On Friday 16 November 2018, NEMO is offering four workshops running in parallel (15:45-17:00). You also have the option to join a guided tour of St John’s Co-Cathedral.
What variety of approaches, interactions and practices on intangible cultural heritage exists in today’s museum practices and policies? Why would museums want to play a role in safeguarding this heritage? And how to go about?
This workshop gives you insight in the participatory and future oriented paradigm of intangible cultural heritage - practices, representations, expressions, knowledge and skills related to oral traditions and expressions, performing arts, social practices, rituals and festive events, knowledge and practices concerning nature and the universe and traditional craftsmanship, that are actively passed on by communities, groups and individuals who see this as part of their identity.
Participants will learn about a range of inspiring museum cases on intangible heritage, while examining their own museum’s possibilities to engage with this living heritage.
The title of our workshop says it all. Our museums labour market has some challenges to face. For instance, the lack of influx of young employees paralleled by the retirement of large groups of older employees: As this is occurring within the span of a few years, we must ask how to preserve the knowledge of those retiring and how to gain greater interest from young people. Another issue we will consider is the disconnect between the diversity of our communities and that of our museum workforce: Our population is diverse but the people who work in museums are not, they are rather mainly white, older people. There are no solutions that will work for everyone, but we hope to share knowledge and to discuss these subjects with our workshop participants during our interactive session.
Finnish governments have published three policy programmes for museums: first in early 1980’s, second in late 1990’s and third one in 2018. This last program is titled Museum of Opportunities, please download the pfd-version here.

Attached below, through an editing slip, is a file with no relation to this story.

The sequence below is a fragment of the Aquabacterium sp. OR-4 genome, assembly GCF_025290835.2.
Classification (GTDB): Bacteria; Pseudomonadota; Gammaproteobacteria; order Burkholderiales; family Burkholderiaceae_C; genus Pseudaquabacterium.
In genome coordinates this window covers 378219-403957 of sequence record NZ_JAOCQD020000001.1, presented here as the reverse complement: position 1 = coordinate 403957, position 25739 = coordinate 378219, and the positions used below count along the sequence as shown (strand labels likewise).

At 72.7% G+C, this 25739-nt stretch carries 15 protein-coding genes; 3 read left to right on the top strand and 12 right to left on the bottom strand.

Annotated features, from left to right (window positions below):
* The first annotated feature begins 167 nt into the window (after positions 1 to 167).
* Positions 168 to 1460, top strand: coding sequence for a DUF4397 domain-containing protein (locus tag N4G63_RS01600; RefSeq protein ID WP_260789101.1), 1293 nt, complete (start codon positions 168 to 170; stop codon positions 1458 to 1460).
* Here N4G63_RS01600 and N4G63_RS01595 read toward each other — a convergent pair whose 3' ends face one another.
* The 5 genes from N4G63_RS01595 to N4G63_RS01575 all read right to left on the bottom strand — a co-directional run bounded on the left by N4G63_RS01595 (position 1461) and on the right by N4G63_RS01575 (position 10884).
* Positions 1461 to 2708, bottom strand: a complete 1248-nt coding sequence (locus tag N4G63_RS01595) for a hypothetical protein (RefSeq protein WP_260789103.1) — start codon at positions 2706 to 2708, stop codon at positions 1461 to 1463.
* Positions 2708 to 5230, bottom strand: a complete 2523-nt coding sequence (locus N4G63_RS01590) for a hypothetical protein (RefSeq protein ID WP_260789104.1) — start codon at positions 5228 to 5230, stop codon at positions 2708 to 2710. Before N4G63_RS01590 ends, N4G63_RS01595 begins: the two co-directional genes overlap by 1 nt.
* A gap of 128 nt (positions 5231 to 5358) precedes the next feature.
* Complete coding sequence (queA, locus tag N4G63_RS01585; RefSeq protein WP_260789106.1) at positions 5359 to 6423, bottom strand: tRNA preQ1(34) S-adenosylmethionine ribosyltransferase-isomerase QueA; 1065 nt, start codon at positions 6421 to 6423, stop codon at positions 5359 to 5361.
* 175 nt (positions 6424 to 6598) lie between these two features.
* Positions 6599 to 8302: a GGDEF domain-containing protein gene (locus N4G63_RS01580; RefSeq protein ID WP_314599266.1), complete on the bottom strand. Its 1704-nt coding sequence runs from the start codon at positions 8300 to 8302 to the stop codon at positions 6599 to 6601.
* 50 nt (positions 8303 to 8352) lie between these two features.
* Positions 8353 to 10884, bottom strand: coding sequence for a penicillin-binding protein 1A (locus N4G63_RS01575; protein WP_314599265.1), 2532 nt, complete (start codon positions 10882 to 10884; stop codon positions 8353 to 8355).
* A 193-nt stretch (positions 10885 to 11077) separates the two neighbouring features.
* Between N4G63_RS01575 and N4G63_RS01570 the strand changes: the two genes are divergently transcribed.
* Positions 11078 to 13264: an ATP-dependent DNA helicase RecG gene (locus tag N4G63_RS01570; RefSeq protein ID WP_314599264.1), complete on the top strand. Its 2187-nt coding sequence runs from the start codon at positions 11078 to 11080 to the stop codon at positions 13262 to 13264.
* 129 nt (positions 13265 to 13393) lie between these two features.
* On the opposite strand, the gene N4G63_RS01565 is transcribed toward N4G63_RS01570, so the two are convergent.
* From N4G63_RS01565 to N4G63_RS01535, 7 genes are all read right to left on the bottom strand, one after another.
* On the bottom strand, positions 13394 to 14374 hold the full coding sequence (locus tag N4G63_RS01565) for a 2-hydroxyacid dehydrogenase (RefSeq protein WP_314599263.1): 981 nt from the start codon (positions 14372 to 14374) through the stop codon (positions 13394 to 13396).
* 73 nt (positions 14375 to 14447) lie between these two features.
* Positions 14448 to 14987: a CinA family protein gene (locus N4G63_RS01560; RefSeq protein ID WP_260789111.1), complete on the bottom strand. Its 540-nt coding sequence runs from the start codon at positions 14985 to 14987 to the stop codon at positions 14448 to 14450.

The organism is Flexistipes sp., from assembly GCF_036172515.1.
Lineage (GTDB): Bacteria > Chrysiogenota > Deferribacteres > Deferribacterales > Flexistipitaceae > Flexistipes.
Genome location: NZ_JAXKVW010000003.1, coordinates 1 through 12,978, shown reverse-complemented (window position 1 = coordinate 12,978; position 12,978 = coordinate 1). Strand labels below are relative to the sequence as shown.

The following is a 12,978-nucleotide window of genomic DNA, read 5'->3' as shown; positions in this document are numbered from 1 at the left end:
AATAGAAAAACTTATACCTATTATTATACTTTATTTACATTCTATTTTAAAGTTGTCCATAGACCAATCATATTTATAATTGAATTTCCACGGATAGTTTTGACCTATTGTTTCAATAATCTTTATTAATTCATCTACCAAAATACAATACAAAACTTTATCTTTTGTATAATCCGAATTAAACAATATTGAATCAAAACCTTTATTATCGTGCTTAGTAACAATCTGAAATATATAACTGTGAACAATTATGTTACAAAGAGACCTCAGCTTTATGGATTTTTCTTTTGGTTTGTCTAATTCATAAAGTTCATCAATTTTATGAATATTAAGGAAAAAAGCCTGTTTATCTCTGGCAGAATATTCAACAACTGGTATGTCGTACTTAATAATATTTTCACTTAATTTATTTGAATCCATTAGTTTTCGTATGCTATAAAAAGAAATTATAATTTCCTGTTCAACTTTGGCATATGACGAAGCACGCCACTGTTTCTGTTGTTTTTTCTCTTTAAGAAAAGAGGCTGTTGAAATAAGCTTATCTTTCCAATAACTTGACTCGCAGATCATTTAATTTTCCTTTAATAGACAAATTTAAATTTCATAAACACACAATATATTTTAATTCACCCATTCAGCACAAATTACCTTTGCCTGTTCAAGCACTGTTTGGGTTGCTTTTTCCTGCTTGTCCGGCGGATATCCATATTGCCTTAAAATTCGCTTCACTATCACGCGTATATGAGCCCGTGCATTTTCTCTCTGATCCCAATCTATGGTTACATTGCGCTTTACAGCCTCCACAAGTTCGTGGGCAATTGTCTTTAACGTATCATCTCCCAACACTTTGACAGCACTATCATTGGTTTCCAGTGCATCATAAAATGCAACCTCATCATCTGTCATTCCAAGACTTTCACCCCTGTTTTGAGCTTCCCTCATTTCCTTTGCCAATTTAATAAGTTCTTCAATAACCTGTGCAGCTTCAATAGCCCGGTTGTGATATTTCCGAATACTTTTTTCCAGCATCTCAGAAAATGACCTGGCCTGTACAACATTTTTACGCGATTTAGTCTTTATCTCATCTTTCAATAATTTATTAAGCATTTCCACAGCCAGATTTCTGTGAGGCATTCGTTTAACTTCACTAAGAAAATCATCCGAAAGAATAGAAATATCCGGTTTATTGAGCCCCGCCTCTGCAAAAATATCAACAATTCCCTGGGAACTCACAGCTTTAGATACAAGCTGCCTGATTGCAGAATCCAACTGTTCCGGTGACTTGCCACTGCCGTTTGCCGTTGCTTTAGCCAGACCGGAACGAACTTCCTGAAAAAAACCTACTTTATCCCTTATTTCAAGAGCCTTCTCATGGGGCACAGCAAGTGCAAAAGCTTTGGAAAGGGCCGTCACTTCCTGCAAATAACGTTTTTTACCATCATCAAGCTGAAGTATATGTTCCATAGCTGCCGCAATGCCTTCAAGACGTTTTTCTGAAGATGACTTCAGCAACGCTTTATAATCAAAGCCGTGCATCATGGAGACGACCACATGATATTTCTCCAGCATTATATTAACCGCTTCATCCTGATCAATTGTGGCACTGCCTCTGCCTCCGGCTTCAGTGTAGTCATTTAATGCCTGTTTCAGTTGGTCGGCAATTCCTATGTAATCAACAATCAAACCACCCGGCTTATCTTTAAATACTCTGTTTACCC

The programme was planned by a team of 18 museum experts who consulted quite a variety of professionals from the field. A simultaneous group who was supposed to plan a new funding system for all cultural institutions followed this process. Surprisingly, museums fared rather well in this race for state subsidies. Last years have truly been time of intense lobbying for the Finnish Museums Association.
In this workshop, we will focus on European museum politics. Without surprises, Finnish museum policy programme includes most of those topics that are currently relevant in all European countries. Besides these themes, it is also interesting to discuss about disagreements and struggles during the process. By analysing dynamics inside the museum and cultural sector, it is possible to understand the front lines of debate in current museum politics.
What are the hot topics for museums today? What is important for politicians? How we can lobby our museum policies? What kind of ideologies and interests are currently influential inside museums? How museums are situated inside cultural politics and how we can influence our future in the coming debates? In this workshop, participants will share their experience on lobbying and museum policies for a common good of museums!
What defines ‘the box’ and what do objects inside (and outside) actually do? In this practical workshop, we will ‘play’ an exercise in opening and redefining boxes and in diversifying categories through a museum grammar that shifts the power from objects to acts and from places to players, eponymous or anonymous, close or distant, intentional or accidental.